In March 2011, several people had to abandon their homes in Nahara to escape radiation spreading from the tsunami-wrecked Fukushima nuclear plant in Japan. Meltdowns in three of the nuclear reactors, 20 kilometers (12 miles) away, blanketed vast tracts of land with isotopes of iodine and cesium, products of nuclear reactions that are hazardous to health if ingested, inhaled or absorbed. After years of decontamination work, where teams remove topsoil, wash exposed road surfaces and wipe down buildings, the Japanese government will lift the evacuation order in September and declare it a safe place to live. Prime Minister Shinzo Abe's government aims to lift evacuation orders in other towns and villages by March 2017.
Health activists say despite government assurances, many areas still show highly-elevated levels of contamination, and are unfit for habitation. Environmental campaign group Greenpeace has carried out a study of radiation contamination in Iitate, a heavily-forested 200-square-kilometer (75 square miles) district that sits around 40 kilometers northwest of the crippled nuclear plant also being eyed for resettlement. The study suggests that only a quarter of Iitate has been decontaminated, predominantly roads, homes and a short buffer strip of woodland around inhabited areas.
AdvertisementThe report revealed, "Levels of radiation in both decontaminated and non-decontaminated areas make a return of the former inhabitants of Iitate not possible from a public health perspective. A person living in the area could expect to absorb 20 times the internationally accepted level for public exposure. The levels of radiation in the forests, which pre-accident were an integral part of (life), are equivalent to radiaton levels within the Chernobyl 30-kilometer exclusion zone. Over 118,000 people were permanently evacuated from the 30km zone around Chernobyl in April 1986, with no prospect or plans for them ever returning."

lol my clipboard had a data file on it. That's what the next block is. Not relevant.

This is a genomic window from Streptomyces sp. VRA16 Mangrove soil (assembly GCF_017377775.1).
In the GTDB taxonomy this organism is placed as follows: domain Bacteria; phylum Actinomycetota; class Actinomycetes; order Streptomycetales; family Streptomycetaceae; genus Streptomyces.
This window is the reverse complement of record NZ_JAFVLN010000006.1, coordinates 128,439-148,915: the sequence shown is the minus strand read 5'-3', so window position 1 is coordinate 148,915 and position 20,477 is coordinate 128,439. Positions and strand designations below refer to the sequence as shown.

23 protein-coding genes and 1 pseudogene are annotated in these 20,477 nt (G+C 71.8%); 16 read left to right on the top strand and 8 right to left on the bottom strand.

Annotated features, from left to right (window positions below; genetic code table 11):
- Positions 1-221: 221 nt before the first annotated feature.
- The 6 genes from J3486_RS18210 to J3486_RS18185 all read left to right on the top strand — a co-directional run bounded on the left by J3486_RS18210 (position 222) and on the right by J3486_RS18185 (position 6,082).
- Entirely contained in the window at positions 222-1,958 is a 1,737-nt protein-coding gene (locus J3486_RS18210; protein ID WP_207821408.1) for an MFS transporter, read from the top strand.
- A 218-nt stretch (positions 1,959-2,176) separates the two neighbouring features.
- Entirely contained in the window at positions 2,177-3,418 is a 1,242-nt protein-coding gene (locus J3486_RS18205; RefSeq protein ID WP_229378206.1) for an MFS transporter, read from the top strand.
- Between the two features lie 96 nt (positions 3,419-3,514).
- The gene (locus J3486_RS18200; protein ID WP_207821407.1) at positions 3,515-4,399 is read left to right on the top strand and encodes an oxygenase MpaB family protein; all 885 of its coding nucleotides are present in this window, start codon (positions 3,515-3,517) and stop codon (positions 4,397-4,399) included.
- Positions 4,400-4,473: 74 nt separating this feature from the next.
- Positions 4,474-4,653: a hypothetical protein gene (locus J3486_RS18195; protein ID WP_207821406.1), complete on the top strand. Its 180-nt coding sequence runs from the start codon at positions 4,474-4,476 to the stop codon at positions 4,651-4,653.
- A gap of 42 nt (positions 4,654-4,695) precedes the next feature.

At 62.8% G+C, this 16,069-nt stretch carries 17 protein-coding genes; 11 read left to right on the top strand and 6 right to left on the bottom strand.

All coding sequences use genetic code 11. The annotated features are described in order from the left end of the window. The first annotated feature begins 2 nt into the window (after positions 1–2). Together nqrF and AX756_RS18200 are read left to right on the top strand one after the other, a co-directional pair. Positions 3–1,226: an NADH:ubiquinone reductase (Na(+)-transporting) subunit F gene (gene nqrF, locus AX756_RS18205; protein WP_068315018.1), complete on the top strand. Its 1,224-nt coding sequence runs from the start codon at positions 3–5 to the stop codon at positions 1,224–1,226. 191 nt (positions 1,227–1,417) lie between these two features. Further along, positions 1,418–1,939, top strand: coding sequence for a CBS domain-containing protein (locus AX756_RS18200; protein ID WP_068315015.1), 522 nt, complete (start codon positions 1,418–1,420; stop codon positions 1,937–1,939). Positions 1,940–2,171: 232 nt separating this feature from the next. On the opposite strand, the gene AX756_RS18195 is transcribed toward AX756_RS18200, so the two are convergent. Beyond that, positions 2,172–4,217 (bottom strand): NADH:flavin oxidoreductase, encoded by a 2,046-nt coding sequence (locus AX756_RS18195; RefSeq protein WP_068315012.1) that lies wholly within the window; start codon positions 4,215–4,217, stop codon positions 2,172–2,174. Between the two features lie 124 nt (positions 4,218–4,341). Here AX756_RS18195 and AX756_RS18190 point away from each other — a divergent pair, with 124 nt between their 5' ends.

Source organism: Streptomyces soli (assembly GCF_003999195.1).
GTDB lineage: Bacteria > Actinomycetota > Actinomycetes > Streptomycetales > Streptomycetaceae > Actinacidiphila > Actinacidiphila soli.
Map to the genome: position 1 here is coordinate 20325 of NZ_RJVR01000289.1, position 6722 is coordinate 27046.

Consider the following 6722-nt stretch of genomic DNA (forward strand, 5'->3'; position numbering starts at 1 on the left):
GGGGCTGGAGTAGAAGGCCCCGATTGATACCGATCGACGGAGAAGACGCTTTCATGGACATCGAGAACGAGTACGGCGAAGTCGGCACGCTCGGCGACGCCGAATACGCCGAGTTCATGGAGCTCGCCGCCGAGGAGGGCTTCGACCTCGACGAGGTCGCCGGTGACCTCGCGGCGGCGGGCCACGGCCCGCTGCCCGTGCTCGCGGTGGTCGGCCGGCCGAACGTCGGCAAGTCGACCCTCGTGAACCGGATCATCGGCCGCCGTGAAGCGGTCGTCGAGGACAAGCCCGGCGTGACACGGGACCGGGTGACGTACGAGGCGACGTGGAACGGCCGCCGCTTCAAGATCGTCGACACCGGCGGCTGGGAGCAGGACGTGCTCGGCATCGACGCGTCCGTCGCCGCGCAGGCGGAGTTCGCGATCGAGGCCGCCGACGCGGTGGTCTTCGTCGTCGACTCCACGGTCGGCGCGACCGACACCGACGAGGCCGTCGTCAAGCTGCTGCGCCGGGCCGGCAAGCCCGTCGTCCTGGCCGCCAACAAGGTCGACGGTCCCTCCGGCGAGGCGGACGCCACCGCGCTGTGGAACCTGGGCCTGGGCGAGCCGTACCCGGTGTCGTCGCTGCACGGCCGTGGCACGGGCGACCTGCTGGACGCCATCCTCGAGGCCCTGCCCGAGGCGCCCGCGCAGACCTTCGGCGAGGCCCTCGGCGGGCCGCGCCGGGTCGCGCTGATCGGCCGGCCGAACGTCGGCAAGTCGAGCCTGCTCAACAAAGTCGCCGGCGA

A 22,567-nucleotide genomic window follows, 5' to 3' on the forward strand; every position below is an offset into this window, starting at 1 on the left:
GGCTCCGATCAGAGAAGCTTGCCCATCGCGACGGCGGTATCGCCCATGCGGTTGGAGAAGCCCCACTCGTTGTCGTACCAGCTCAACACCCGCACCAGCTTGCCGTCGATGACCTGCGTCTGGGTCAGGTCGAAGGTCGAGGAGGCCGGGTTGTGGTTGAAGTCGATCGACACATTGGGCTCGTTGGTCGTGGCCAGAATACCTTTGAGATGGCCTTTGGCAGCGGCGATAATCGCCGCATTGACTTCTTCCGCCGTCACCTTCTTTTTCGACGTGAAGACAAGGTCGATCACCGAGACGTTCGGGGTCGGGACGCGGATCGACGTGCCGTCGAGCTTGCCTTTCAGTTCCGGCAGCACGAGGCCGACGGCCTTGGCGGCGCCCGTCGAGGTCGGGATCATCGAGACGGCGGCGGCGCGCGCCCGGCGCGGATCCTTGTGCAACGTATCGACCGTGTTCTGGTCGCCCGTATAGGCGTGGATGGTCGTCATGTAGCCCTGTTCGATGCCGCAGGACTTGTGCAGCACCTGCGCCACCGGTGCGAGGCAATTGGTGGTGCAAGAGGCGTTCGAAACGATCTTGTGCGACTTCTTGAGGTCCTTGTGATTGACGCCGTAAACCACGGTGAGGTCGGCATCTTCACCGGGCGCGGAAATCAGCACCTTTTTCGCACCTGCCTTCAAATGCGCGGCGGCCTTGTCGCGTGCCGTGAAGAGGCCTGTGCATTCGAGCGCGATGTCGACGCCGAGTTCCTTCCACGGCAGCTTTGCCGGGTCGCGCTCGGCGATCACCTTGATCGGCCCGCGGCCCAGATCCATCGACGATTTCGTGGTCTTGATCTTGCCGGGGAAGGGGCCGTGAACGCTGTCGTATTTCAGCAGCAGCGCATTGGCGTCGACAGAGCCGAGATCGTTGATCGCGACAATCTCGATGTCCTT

The report further stated, "The woodlands of Iitate are acting as a long lasting reservoir for radiocesium and as a large source for future recontamination in the environment beyond the forest." Jan Vande Putte, a nuclear campaigner with Greenpeace, said, "That makes the very notion of decontamination problematic. There is a risk that the migration of radiation will recontaminate decontaminated areas."
However, the government data suggests that the contamination levels In Naraha, which is southeast of the plant, are much lower than Iitate. Many residents are eager to return and rebuild their community, according to a town survey. Pro-resettlement mayor Yukiei Matsumoto said, "The end of the evacuation order is based on citizens' real voices and plans to accelerate reconstruction. A prolonged evacuee life is not desirable." Supporters of returning back to Naraha point out that while the nuclear accident is not officially recorded as having directly killed anyone, the stresses and strains of evacuee life exact their own price.